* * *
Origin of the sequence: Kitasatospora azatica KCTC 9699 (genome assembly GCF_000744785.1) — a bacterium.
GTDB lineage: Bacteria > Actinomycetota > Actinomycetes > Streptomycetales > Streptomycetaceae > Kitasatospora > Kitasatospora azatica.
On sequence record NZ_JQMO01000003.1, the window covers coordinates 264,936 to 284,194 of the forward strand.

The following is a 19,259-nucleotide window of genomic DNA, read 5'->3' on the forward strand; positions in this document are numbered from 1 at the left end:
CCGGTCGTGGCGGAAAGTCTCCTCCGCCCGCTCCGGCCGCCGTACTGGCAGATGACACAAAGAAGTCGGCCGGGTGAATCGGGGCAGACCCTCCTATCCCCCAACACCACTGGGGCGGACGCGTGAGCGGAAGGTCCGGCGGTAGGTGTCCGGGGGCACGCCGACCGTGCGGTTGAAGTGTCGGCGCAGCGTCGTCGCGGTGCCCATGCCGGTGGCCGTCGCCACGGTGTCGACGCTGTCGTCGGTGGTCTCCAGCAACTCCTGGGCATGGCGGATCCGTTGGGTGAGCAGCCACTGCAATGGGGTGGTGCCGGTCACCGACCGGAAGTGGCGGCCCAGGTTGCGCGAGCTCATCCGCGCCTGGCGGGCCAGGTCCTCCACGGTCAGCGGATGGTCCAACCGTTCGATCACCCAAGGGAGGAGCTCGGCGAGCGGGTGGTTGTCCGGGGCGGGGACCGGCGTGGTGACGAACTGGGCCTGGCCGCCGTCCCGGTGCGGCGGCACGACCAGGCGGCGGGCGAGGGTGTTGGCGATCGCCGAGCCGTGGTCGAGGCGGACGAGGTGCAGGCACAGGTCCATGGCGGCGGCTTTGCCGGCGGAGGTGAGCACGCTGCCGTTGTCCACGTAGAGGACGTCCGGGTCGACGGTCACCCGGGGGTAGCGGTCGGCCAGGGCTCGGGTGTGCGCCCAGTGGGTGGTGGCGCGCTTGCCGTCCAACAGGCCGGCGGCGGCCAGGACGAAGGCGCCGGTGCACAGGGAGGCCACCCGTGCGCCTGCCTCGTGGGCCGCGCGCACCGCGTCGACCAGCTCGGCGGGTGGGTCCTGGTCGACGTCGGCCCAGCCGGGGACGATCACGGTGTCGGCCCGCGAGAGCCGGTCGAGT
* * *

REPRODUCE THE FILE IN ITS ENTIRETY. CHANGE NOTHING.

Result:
Origin of the sequence: Kitasatospora azatica KCTC 9699 (genome assembly GCF_000744785.1) — a bacterium.
GTDB lineage: Bacteria > Actinomycetota > Actinomycetes > Streptomycetales > Streptomycetaceae > Kitasatospora > Kitasatospora azatica.
On sequence record NZ_JQMO01000003.1, the window covers coordinates 264,936 to 284,194 of the forward strand.

The following is a 19,259-nucleotide window of genomic DNA, read 5'->3' on the forward strand; positions in this document are numbered from 1 at the left end:
CCGGTCGTGGCGGAAAGTCTCCTCCGCCCGCTCCGGCCGCCGTACTGGCAGATGACACAAAGAAGTCGGCCGGGTGAATCGGGGCAGACCCTCCTATCCCCCAACACCACTGGGGCGGACGCGTGAGCGGAAGGTCCGGCGGTAGGTGTCCGGGGGCACGCCGACCGTGCGGTTGAAGTGTCGGCGCAGCGTCGTCGCGGTGCCCATGCCGGTGGCCGTCGCCACGGTGTCGACGCTGTCGTCGGTGGTCTCCAGCAACTCCTGGGCATGGCGGATCCGTTGGGTGAGCAGCCACTGCAATGGGGTGGTGCCGGTCACCGACCGGAAGTGGCGGCCCAGGTTGCGCGAGCTCATCCGCGCCTGGCGGGCCAGGTCCTCCACGGTCAGCGGATGGTCCAACCGTTCGATCACCCAAGGGAGGAGCTCGGCGAGCGGGTGGTTGTCCGGGGCGGGGACCGGCGTGGTGACGAACTGGGCCTGGCCGCCGTCCCGGTGCGGCGGCACGACCAGGCGGCGGGCGAGGGTGTTGGCGATCGCCGAGCCGTGGTCGAGGCGGACGAGGTGCAGGCACAGGTCCATGGCGGCGGCTTTGCCGGCGGAGGTGAGCACGCTGCCGTTGTCCACGTAGAGGACGTCCGGGTCGACGGTCACCCGGGGGTAGCGGTCGGCCAGGGCTCGGGTGTGCGCCCAGTGGGTGGTGGCGCGCTTGCCGTCCAACAGGCCGGCGGCGGCCAGGACGAAGGCGCCGGTGCACAGGGAGGCCACCCGTGCGCCTGCCTCGTGGGCCGCGCGCACCGCGTCGACCAGCTCGGCGGGTGGGTCCTGGTCGACGTCGGCCCAGCCGGGGACGATCACGGTGTCGGCCCGCGAGAGCCGGTCGAGT